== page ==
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anonymous
 4 years ago
PLEASE HELP!!!!!
"For both of column A and B, "a" and "b" are nonzero integers:"
Column A: (a+b)^2
Column B: (a^2 + b^2)
Please explain why the answer is: "The relationship cannot be determined from the information given."
Thanks! =)
anonymous
 4 years ago
PLEASE HELP!!!!! "For both of column A and B, "a" and "b" are nonzero integers:" Column A: (a+b)^2 Column B: (a^2 + b^2) Please explain why the answer is: "The relationship cannot be determined from the information given." Thanks! =)

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zepp
 4 years ago
Best ResponseYou've already chosen the best response.0Alright, what are we suppose to find, integers a & b?

zepp
 4 years ago
Best ResponseYou've already chosen the best response.0Those are given information, but what's the actual question about those two columns?

anonymous
 4 years ago
Best ResponseYou've already chosen the best response.0Sorry, I guess I should have put this: "Please explain why the answer for both columns is: "The relationship cannot be determined from the information given."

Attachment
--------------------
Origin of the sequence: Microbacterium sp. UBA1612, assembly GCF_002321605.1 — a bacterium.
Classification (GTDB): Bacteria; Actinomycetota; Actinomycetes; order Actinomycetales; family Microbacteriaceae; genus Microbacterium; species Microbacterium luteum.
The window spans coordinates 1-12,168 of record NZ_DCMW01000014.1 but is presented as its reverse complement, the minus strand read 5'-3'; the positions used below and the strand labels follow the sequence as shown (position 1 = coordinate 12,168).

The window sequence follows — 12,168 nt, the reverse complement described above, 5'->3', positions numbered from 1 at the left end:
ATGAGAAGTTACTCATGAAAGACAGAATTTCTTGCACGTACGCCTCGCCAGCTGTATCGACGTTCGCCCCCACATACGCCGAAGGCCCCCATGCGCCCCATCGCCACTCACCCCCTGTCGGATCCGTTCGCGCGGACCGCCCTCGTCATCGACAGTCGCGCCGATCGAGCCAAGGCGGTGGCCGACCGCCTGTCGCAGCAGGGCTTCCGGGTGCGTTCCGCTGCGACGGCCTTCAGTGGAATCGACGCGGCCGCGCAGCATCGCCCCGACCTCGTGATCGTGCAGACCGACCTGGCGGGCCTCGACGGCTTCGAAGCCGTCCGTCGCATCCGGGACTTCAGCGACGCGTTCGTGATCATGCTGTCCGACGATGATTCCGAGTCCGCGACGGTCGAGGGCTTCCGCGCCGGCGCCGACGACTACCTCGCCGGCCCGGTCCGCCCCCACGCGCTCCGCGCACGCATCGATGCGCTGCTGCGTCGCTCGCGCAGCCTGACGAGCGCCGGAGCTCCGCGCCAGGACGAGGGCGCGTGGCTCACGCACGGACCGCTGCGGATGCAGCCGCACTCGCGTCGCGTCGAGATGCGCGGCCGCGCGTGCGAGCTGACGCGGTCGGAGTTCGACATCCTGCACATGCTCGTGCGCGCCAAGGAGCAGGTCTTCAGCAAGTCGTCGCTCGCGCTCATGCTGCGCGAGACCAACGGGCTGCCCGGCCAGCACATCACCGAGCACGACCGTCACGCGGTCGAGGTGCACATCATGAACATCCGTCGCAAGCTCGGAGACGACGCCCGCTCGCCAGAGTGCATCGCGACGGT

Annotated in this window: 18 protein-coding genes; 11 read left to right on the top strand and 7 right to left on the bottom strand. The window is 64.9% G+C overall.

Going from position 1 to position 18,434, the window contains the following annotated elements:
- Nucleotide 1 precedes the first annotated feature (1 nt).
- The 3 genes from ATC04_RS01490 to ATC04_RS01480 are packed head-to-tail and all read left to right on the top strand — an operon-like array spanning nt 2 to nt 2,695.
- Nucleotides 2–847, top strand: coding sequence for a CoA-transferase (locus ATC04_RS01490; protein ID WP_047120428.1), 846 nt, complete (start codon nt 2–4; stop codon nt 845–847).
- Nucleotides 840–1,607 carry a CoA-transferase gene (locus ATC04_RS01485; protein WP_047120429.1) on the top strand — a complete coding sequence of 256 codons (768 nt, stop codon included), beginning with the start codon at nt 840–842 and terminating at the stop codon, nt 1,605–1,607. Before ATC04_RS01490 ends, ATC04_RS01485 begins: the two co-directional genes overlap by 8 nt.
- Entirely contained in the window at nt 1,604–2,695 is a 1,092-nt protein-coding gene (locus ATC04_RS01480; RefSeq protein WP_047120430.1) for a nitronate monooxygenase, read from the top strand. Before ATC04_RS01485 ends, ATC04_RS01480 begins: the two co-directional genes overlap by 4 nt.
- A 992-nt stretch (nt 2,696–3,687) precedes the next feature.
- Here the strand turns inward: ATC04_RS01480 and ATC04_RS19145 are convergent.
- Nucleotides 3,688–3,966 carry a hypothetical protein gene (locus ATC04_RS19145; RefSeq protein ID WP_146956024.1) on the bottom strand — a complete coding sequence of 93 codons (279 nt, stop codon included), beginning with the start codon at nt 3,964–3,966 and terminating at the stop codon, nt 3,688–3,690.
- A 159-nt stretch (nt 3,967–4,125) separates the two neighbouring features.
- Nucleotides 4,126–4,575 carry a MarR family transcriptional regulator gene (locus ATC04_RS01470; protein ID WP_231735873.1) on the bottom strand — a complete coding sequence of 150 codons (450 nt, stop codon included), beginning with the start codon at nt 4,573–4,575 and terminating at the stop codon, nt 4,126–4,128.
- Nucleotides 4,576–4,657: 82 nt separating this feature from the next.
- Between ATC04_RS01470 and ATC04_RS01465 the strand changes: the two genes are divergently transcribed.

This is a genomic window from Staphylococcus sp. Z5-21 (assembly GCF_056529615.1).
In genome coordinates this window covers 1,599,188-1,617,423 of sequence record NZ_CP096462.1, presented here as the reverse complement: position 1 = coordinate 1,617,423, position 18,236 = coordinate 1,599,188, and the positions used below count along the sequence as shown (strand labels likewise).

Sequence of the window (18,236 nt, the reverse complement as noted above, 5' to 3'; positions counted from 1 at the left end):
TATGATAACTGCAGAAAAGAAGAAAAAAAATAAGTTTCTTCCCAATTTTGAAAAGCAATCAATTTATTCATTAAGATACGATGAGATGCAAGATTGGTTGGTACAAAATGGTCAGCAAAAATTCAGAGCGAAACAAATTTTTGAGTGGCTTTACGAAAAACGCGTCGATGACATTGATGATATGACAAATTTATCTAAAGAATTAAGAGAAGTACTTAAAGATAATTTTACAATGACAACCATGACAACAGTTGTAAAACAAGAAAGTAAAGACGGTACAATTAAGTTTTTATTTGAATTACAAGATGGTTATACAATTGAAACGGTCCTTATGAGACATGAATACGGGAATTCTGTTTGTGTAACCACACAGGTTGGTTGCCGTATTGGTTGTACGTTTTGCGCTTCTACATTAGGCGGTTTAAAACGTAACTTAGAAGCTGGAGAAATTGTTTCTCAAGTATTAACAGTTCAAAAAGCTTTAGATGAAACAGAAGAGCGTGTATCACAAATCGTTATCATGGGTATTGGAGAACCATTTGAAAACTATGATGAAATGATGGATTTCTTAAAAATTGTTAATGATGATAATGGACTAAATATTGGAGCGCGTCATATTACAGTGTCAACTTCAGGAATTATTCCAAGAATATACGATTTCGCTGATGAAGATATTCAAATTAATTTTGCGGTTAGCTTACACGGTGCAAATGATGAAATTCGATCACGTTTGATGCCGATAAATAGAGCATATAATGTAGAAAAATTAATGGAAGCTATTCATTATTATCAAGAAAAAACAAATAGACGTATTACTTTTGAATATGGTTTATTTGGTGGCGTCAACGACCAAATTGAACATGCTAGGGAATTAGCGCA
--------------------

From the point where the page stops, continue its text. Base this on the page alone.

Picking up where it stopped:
anonymous
 4 years ago
Best ResponseYou've already chosen the best response.0The question just wants you to figure out the relationships between Column A and Column B.

anonymous
 4 years ago
Best ResponseYou've already chosen the best response.0I tried plugging numbers in for "a" and "b", and the answer seemed to be that the quantity in Column A was greater, but maybe it's only greater for some values?

AccessDenied
 4 years ago
Best ResponseYou've already chosen the best response.2If we expand out the expression for column A, we get: a^2 + 2ab + b^2 This has all the same terms as the second column, but then the extra 2ab. Now, when a and b are both greater than 0, column A is always greater than column B because 2ab is always positive, so it's always going to have an extra bit added to it. If a or b is negative and the other positive, then the "2ab" becomes a subtraction and so column A is now becoming less than column B. Then lastly, if both a and b are negative, then "2ab" is still positive and column A is once again greater than column B.

anonymous
 4 years ago
Best ResponseYou've already chosen the best response.0Aha! That makes tons of sense! Thank you so much! I REALLY, REALLY appreciate it! :)

AccessDenied
 4 years ago
Best ResponseYou've already chosen the best response.2You're welcome. :)
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